by Barb Mullen, Australia
The Monighetti family story continues and here we explore aspects of the adult lives of Kit and Carlo Monighetti’s children. Every parent wants their children to have a life that is an improvement on theirs.
Roy Monighetti, taking the family for a spin.
Often the focus is on material wellbeing. We don’t want our children to suffer hardships.
Kit Monighetti worked hard for her family, investing much time and effort into helping her son Vene in the role as the financial centre of the family.
It is parents who create a sense of family, after the parents die families often loose their focus. How the children maintain that sense of family is probably dependent on how the parents encouraged family relationships.
There was not an easy accord amongst the Monighetti siblings. Vene held the purse strings, especially as it related to his sister Kathleen. This was further complicated when Vene’s wife, Janet did not have an easy relationship with either her brother or sister in law.
A family of young adults
The years from 1898 to 1927 were years of hard work and canny business deals, legal issues and sudden death. By the time the Monighetti family reached Wonthaggi, in the region of Gippsland, Victoria, they were in a position to consolidate their wealth. Carlo and Kit set about developing their café – restaurant which they operated in conjunction with Mary Dunbar’s boarding house. Then Carlo died unexpectedly leaving Kit to operate their businesses on her own.
The eldest, Charles started an apprecticeship as a fitter and turner, living and working in the Melbourne bayside suburb of St Kilda. On holidays back home one Easter he was swept off the rocks at “The Cliffs” between Kilcunda and San Remo.
Kath was busy at home duties and helping out at the various business interests.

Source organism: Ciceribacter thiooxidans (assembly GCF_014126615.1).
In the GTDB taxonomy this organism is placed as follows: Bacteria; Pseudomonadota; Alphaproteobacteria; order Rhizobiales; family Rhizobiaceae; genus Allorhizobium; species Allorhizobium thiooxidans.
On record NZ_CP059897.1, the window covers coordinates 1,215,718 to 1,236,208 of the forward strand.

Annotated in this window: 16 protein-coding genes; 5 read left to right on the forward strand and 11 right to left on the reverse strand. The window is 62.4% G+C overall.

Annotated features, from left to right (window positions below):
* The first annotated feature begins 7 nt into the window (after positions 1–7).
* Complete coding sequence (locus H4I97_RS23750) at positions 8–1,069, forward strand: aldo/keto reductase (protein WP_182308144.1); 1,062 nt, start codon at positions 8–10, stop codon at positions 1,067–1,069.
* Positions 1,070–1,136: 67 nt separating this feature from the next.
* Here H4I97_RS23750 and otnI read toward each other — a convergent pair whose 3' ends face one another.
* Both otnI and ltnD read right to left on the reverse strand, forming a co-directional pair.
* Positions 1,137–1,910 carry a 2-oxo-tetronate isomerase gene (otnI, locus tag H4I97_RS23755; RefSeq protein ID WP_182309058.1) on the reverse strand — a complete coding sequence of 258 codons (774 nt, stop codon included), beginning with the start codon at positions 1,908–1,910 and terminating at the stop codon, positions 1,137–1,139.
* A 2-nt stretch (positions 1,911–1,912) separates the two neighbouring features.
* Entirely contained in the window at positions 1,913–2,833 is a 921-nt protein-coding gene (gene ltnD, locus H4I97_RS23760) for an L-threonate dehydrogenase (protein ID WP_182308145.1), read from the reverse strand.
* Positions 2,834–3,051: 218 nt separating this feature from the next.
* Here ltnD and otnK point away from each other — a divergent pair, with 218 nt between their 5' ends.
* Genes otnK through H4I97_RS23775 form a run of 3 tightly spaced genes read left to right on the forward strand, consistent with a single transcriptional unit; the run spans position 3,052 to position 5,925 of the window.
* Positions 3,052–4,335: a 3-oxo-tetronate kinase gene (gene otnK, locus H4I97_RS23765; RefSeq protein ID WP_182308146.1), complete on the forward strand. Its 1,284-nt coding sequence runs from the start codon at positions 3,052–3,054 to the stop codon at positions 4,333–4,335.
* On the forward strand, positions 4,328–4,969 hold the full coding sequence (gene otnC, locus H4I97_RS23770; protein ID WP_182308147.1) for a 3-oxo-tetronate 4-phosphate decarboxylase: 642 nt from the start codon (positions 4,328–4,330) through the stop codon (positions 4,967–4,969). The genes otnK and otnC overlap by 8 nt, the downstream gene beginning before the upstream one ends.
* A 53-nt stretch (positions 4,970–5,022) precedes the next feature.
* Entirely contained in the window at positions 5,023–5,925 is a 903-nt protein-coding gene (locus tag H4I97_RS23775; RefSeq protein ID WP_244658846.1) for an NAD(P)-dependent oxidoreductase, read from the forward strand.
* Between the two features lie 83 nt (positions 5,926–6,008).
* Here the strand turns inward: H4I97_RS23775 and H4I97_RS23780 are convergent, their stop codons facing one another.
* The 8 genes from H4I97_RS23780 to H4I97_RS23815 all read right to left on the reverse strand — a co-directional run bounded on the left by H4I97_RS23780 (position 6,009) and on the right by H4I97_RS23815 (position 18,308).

Vene was developing his own managerial and hospitality skills in family businesses.
Roy was working in an administrative capacity, probably at the local bank.
World War One had washed over them, in these 30 years, they had become rich.
Where to after Hicksborough?
After Carlo died, Kit opened her business, primarily a general store, in Hicksborough, a small community not far from Wonthaggi. She was very successful.
In 1927, the family left Hicksborough. By this time they had donated a building for the community to use as its local Hall and place of assembly, they were a respected part of the community.
Hicksborough Community Hall in transit to location
1927 was a good time to sell because the State Coal Mine of Wonthaggi was rapidly undermining the township of Hicksborough and it would soon have to be moved. While remaining property in the name of Kit’s son Vene drew compensation to the value of £100, the family began a series of tours around the country.
They visited the Hepburn Daylesford area where the Swiss Italian community had established itself in the 1850s. They visited South Australia and took a cruise to Queensland.
They had worked hard, were very comfortable financially and they were enjoying themselves.
Then from Oct 1928 to Aug 1929, Kit, Kath and Vene operated the Wycheproof Hotel, in northern Victoria. It was their first venture away from the world of mining communities.
Leaving port for Brisbane, Queensland.
By March 1930, Kit and Kath had started their Grand Tour of Europe on the “Valdera”. Kit kept a diary of her travels which formed the basis of her letters home to her two boys, Vene and Roy. The two travellers were to include on the tour a visit to the home villages of Kit’s father, Alessandro Mattei of Cevio and Kit’s husband, Carlo Monighetti of Biasca. Here they met with family and claimed the inheritance.
An extract of that diary can be read at : http://www.swissinfo.ch/eng/specials/swiss-italian_migrations/index.html
The “Valdera” leaves Melbourne for Europe.